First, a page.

Akbar thumbnail 1
Not currently on display at the V&A

Akbar

Painting
ca. 1590-95 (made)
Artist/Maker
Place Of Origin

This painting from the Akbarnama (Book of Akbar) depicts the Mughal emperor Akbar (r.1556–1605) travelling from Delhi to Agra by boat. Akbar is shown standing up within a royal box inside the boat. Several other boats carrying his entourage can also be seen in the painting. The Mughal court artist Tulsi designed the composition, and Narayan painted the details.

The Akbarnama was commissioned by Akbar as the official chronicle of his reign. It was written in Persian by his court historian and biographer, Abu’l Fazl, between 1590 and 1596, and the V&A’s partial copy of the manuscript is thought to have been illustrated between about 1592 and 1595. This is thought to be the earliest illustrated version of the text, and drew upon the expertise of some of the best royal artists of the time. Many of these are listed by Abu’l Fazl in the third volume of the text, the A’in-i Akbari, and some of these names appear in the V&A illustrations, written in red ink beneath the pictures, showing that this was a royal copy made for Akbar himself. After his death, the manuscript remained in the library of his son Jahangir, from whom it was inherited by Shah Jahan.

The V&A purchased the manuscript in 1896 from Frances Clarke, the widow of Major General John Clarke, who bought it in India while serving as Commissioner of Oudh between 1858 and 1862.


object details
Categories
Object Type
Materials and Techniques
Painted in opaque watercolour and gold on paper
Brief Description
Painting, Akbarnama, Akbar travels by boat to Agra, outline by Tulsi, painted by Narayan, opaque watercolour and gold on paper, Mughal, ca. 1590-95
Physical Description
Painting, in opaque watercolour and gold on paper, depicting Akbar's journey to Agra by water in 1562. The image is overlaid by a caption of Persian text (four lines), extending from the left-hand side of the page.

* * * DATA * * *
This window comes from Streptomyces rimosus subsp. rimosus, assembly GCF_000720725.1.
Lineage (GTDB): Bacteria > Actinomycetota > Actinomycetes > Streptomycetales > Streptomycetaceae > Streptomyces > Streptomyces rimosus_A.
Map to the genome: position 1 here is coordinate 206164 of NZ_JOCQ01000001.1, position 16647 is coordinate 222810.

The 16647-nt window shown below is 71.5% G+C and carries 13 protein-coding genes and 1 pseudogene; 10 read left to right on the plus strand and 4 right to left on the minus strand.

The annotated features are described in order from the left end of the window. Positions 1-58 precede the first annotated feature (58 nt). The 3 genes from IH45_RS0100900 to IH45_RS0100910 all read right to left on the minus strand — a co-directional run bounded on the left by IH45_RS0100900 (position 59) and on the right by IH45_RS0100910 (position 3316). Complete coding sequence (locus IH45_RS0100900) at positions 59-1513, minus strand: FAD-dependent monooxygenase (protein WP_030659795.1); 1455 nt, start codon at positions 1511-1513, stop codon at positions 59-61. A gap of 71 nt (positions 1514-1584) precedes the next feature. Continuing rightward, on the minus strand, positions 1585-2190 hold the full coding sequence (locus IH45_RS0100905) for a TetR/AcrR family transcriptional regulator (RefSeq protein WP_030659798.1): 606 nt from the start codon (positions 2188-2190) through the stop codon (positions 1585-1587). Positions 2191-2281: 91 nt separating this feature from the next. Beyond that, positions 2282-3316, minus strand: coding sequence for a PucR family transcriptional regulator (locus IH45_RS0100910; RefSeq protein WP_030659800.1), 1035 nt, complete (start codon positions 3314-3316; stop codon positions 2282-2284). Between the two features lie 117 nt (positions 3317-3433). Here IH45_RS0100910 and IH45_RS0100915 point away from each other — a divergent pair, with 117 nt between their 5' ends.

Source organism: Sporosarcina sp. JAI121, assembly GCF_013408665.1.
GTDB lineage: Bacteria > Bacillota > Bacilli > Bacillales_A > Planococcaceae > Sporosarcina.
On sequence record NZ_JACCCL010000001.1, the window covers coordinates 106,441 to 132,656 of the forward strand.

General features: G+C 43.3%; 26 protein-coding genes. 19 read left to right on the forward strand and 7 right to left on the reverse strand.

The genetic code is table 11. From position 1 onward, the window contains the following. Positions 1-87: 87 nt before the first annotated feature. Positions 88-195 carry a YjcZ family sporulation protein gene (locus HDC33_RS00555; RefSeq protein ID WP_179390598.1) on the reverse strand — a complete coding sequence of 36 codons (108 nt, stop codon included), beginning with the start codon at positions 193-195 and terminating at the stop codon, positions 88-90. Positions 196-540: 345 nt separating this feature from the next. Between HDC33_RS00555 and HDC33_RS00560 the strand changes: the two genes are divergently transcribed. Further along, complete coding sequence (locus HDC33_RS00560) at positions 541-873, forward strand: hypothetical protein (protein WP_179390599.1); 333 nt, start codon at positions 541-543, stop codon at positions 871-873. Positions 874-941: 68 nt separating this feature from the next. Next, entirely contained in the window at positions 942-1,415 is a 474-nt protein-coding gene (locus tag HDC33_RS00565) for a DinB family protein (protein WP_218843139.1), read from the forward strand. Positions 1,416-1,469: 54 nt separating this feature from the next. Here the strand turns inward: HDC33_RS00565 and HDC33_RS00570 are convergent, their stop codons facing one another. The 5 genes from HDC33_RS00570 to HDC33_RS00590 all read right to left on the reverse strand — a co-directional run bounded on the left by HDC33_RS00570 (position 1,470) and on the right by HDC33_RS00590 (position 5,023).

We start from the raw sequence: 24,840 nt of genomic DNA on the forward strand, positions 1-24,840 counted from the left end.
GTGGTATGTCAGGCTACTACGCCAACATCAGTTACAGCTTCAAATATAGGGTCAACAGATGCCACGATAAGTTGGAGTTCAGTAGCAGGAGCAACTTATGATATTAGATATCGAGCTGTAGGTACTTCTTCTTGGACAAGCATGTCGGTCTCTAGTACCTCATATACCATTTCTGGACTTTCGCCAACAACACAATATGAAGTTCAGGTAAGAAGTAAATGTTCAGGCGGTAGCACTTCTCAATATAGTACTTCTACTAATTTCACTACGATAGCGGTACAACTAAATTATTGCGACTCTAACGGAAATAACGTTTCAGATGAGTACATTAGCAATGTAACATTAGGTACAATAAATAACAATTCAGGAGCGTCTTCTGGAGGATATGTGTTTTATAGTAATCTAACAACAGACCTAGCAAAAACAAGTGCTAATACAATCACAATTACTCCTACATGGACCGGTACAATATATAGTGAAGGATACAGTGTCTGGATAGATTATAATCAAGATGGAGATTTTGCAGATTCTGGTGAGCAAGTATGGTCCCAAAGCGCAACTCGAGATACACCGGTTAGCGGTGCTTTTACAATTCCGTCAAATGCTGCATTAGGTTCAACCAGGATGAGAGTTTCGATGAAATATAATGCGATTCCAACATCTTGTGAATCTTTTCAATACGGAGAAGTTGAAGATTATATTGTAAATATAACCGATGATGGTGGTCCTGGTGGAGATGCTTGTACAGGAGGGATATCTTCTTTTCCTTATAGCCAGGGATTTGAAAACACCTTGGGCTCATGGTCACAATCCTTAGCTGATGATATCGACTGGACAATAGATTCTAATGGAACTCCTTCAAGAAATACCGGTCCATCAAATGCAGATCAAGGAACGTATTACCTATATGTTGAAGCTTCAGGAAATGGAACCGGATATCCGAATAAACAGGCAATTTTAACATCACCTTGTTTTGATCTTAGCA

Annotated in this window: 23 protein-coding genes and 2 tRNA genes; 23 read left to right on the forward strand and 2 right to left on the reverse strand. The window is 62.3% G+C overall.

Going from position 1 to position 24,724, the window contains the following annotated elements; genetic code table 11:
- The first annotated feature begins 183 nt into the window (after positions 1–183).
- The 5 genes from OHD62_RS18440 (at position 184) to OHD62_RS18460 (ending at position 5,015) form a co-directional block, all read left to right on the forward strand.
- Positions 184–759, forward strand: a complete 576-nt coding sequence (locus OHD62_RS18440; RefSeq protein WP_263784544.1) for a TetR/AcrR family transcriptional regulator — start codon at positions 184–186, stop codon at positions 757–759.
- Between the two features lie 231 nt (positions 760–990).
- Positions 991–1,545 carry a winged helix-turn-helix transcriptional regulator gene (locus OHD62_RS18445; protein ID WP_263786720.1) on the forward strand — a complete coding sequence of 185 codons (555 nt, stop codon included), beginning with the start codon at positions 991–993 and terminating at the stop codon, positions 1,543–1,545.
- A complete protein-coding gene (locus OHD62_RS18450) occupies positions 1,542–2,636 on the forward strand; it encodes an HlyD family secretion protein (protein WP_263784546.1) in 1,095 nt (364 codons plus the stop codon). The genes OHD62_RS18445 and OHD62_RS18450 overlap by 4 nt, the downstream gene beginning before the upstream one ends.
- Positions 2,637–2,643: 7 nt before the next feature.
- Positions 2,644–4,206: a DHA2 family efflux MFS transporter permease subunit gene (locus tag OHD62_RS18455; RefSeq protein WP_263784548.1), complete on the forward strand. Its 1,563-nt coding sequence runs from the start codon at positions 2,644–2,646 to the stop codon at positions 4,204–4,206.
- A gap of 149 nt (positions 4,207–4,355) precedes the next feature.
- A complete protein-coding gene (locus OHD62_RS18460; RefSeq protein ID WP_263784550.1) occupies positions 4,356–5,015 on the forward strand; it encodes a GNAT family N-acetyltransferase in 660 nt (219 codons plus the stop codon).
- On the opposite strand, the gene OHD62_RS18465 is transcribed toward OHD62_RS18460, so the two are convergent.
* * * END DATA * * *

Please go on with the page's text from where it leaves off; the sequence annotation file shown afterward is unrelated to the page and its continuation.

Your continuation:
Dimensions
  • Height: 33cm
  • Average width: 20cm
Folio measures 38.1cm x 22.4cm.
Content description
Akbar's journey to Agra by water in 1562.
Styles
Marks and Inscriptions
(Contemporary librarian's attributions in Persian, in red ink in the margin below the painting.)
Object history
The Akbarnama was commissioned by the emperor Akbar as the official chronicle of his reign. It was written by Abu'l Fazl between 1590 and 1596 and is thought to have been illustrated between c. 1592 and 1594 by at least forty-nine different artists from Akbar's studio. After Akbar's death in 1605, the manuscript remained in the library of his son, Jahangir (r. 1605-1627) and later Shah Jahan (r. 1628-1658). The Victoria and Albert Museum purchased it in 1896 from Mrs. Frances Clarke, widow of Major GeneralJohn Clarke, an official who had been the Commissioner in India in the province of Oudh between 1858 and 1862.



Historical significance: It is thought to be the first illustrated copy of the Akbarnama. It drew upon the expertise of some of the best royal painters of the time, many of whom receive special mention by Abu'l Fazl in the A'in-i-Akbari. The inscriptions in red ink on the bottom of the paintings name the artists.
Production
Composition by Tulsi; painted by Narayan.
Subjects depicted
Place Depicted
Association
Literary ReferenceAkbarnama
Summary
This painting from the Akbarnama (Book of Akbar) depicts the Mughal emperor Akbar (r.1556–1605) travelling from Delhi to Agra by boat. Akbar is shown standing up within a royal box inside the boat. Several other boats carrying his entourage can also be seen in the painting. The Mughal court artist Tulsi designed the composition, and Narayan painted the details.



The Akbarnama was commissioned by Akbar as the official chronicle of his reign. It was written in Persian by his court historian and biographer, Abu’l Fazl, between 1590 and 1596, and the V&A’s partial copy of the manuscript is thought to have been illustrated between about 1592 and 1595. This is thought to be the earliest illustrated version of the text, and drew upon the expertise of some of the best royal artists of the time. Many of these are listed by Abu’l Fazl in the third volume of the text, the A’in-i Akbari, and some of these names appear in the V&A illustrations, written in red ink beneath the pictures, showing that this was a royal copy made for Akbar himself. After his death, the manuscript remained in the library of his son Jahangir, from whom it was inherited by Shah Jahan.



The V&A purchased the manuscript in 1896 from Frances Clarke, the widow of Major General John Clarke, who bought it in India while serving as Commissioner of Oudh between 1858 and 1862.
Other Number
83 - Inscription/original number
Collection
Accession Number
IS.2:3-1896

About this object record

Explore the Collections contains over a million catalogue records, and over half a million images. It is a working database that includes information compiled over the life of the museum. Some of our records may contain offensive and discriminatory language, or reflect outdated ideas, practice and analysis. We are committed to addressing these issues, and to review and update our records accordingly.

You can write to us to suggest improvements to the record.

Suggest Feedback

record createdOctober 6, 1998
Record URL